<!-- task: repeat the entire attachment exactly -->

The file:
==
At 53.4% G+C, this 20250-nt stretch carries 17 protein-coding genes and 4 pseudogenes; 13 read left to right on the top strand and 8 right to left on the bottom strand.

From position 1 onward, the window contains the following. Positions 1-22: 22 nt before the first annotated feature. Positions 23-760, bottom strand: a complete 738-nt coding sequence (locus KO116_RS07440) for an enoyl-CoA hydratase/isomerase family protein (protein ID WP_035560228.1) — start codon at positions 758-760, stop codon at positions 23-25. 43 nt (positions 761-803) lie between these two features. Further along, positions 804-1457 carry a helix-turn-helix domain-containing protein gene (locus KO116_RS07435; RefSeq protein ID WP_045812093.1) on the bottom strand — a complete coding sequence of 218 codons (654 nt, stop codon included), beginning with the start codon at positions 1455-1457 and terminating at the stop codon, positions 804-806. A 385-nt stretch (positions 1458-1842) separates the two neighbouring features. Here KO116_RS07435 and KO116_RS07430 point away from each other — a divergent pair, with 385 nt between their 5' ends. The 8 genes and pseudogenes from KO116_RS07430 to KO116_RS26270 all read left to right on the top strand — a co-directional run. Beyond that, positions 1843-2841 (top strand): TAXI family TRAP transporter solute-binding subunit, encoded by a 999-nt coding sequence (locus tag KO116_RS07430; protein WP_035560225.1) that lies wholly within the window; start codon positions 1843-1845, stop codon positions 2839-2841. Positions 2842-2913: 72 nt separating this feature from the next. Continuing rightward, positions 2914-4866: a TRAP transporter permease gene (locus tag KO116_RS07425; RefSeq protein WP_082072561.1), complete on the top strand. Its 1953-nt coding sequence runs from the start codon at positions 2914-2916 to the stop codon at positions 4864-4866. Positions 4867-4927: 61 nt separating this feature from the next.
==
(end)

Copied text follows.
At 53.4% G+C, this 20250-nt stretch carries 17 protein-coding genes and 4 pseudogenes; 13 read left to right on the top strand and 8 right to left on the bottom strand.

From position 1 onward, the window contains the following. Positions 1-22: 22 nt before the first annotated feature. Positions 23-760, bottom strand: a complete 738-nt coding sequence (locus KO116_RS07440) for an enoyl-CoA hydratase/isomerase family protein (protein ID WP_035560228.1) — start codon at positions 758-760, stop codon at positions 23-25. 43 nt (positions 761-803) lie between these two features. Further along, positions 804-1457 carry a helix-turn-helix domain-containing protein gene (locus KO116_RS07435; RefSeq protein ID WP_045812093.1) on the bottom strand — a complete coding sequence of 218 codons (654 nt, stop codon included), beginning with the start codon at positions 1455-1457 and terminating at the stop codon, positions 804-806. A 385-nt stretch (positions 1458-1842) separates the two neighbouring features. Here KO116_RS07435 and KO116_RS07430 point away from each other — a divergent pair, with 385 nt between their 5' ends. The 8 genes and pseudogenes from KO116_RS07430 to KO116_RS26270 all read left to right on the top strand — a co-directional run. Beyond that, positions 1843-2841 (top strand): TAXI family TRAP transporter solute-binding subunit, encoded by a 999-nt coding sequence (locus tag KO116_RS07430; protein WP_035560225.1) that lies wholly within the window; start codon positions 1843-1845, stop codon positions 2839-2841. Positions 2842-2913: 72 nt separating this feature from the next. Continuing rightward, positions 2914-4866: a TRAP transporter permease gene (locus tag KO116_RS07425; RefSeq protein WP_082072561.1), complete on the top strand. Its 1953-nt coding sequence runs from the start codon at positions 2914-2916 to the stop codon at positions 4864-4866. Positions 4867-4927: 61 nt separating this feature from the next.